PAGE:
While the total contribution to GMSL from Antarctica over the deglaciation is not strongly impacted by the incorporation of lateral variations in the Earth model, there are significant regional and local differences in ice cover between the 3D and 1D simulations throughout the deglaciation (Figs. 2c–j). For example, in the Antarctic Peninsula, where the 3D Earth model is characterized by significant lateral variations in viscosity (Figs. 1c–g) and variable lithospheric thickness (Fig. 1b), the difference in ice thickness between the 3D and 1D simulations ranges from −200 to 1000 m over relatively small spatial scales on the order of a few hundred kilometers. Along the periphery of the grounded ice in the Ross Sea, the 3D simulation predicts thicker ice by up to about 1 km relative to the 1D simulation and a less-retreated grounding line throughout most of the deglaciation phase (Figs. 2g–i). Viscosities are up to two orders of magnitude lower in the 3D Earth model, compared to the 1D model, beneath the Ross Sea region (Figs. 1c–g). Therefore, the solid surface rebounds faster in response to ice unloading in the 3D case, leading to dampened ice loss and slower grounding line retreat in this region (see saturated red regions and difference in grounding line position between the two simulations in Figs. 2g–i). Note that there are significant differences in ice thickness between the 1D and 3D simulations around the entire periphery of the ice sheet. These local differences in ice dynamics between the two simulations feed back onto local surface loading history, which in turn significantly impacts relative sea level and uplift rate predictions. We turn to this issue next.

b. Relative sea level changes over the last deglaciation

Figures 3a–d plot maps of RSL change predicted by the coupled model with 3D Earth structure at snapshots in time during the deglaciation. Gomez et al. (2013) review the physics of postglacial sea level changes in detail (see section 3.1 of their supplementary material), and we summarize the key processes contributing to the RSL changes predicted in Fig. 3 here. As climate warms and the ice sheet retreats, the solid Earth rebounds in areas freed of grounded ice; hence, RSL is positive at the LGM in these regions, reaching up to 150 m in the Ronne and Ross Sea regions (blue and white regions in Fig. 3a), and generally falls during the deglaciation (Figs. 3b–d). Crustal subsidence occurs around the periphery of the regions experiencing ice loss, contributing a sea level rise there over the deglaciation (see deepest red regions in Figs. 3a–c). In addition to the local ice cover changes in Antarctica, far-field ice cover changes are also contributing to the pattern of LGM RSL. In particular, the major deglaciation that occurred in the Northern Hemisphere between 15 and 10 ka contributed a sea level rise across all of Antarctica. This is evident in the overall increase in RSL between Figs. 3a and 3b, including regions that experience ice loss (i.e., peak RSL is higher in Fig. 3b than in Fig. 3a).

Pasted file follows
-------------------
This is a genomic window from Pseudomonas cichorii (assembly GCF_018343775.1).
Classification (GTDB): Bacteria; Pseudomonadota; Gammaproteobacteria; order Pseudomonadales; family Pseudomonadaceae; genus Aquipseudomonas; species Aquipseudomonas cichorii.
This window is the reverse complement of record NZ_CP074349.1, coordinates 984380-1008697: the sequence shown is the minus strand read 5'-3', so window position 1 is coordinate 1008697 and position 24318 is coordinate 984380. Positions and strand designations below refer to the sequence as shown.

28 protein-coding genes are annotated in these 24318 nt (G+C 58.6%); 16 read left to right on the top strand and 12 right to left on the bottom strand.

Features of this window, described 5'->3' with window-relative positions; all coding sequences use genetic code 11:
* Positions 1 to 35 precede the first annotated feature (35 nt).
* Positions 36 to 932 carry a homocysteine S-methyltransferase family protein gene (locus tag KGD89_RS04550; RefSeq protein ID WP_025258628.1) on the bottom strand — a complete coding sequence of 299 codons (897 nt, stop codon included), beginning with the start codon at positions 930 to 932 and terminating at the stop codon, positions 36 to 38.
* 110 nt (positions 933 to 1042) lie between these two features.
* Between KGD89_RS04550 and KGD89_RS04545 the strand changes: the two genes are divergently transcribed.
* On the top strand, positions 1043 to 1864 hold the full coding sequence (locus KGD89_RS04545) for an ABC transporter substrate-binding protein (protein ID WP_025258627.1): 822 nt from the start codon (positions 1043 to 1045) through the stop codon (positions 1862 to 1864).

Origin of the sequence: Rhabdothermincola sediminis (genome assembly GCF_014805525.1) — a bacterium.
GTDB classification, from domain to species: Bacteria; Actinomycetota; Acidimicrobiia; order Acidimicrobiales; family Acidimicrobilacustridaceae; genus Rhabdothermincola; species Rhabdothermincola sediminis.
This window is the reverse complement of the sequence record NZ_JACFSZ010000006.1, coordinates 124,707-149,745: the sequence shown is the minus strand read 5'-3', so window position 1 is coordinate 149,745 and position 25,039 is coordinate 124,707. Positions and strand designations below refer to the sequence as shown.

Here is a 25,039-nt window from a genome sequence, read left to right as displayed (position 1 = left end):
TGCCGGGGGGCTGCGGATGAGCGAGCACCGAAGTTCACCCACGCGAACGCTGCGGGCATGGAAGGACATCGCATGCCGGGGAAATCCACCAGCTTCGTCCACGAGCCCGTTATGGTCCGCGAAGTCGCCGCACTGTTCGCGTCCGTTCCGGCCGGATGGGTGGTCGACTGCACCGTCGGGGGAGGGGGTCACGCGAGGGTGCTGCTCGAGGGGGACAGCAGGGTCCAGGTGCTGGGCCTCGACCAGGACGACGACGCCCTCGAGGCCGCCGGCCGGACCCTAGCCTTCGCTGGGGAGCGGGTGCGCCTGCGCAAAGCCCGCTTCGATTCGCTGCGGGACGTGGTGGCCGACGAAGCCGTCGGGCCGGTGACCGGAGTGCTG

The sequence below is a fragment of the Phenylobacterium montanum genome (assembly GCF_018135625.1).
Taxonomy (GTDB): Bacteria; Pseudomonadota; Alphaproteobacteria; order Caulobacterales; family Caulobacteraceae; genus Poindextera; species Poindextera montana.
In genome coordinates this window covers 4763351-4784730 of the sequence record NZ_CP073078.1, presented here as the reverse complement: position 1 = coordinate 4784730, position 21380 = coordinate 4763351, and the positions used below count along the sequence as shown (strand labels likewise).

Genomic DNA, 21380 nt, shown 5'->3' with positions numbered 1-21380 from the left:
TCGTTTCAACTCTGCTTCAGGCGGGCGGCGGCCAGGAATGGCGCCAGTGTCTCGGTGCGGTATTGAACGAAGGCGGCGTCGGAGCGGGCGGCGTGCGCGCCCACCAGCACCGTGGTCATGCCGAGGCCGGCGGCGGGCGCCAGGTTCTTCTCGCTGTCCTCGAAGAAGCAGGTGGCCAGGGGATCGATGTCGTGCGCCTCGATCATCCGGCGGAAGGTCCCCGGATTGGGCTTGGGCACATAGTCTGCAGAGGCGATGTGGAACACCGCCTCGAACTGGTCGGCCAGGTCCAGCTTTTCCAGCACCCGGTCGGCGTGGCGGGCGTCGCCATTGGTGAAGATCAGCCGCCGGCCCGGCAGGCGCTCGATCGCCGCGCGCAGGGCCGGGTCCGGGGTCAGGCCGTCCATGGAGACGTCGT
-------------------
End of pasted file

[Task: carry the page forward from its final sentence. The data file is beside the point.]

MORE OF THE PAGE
Fig. 3.

RSL variations in Antarctica over the last deglaciation. Sea level (m), relative to modern, at (a) 15, (b) 12, (c) 10, and (d) 6 ka, as indicated, predicted from a coupled model simulation adopting the 3D Earth model. (e)–(h) As in (a)–(d), but for differences in relative sea level (m) between simulations using the 3D Earth model and the 1D, radially varying Earth model. The black line in each frame shows the contemporaneous grounding line.

Fig. 3.

RSL variations in Antarctica over the last deglaciation. Sea level (m), relative to modern, at (a) 15, (b) 12, (c) 10, and (d) 6 ka, as indicated, predicted from a coupled model simulation adopting the 3D Earth model. (e)–(h) As in (a)–(d), but for differences in relative sea level (m) between simulations using the 3D Earth model and the 1D, radially varying Earth model. The black line in each frame shows the contemporaneous grounding line.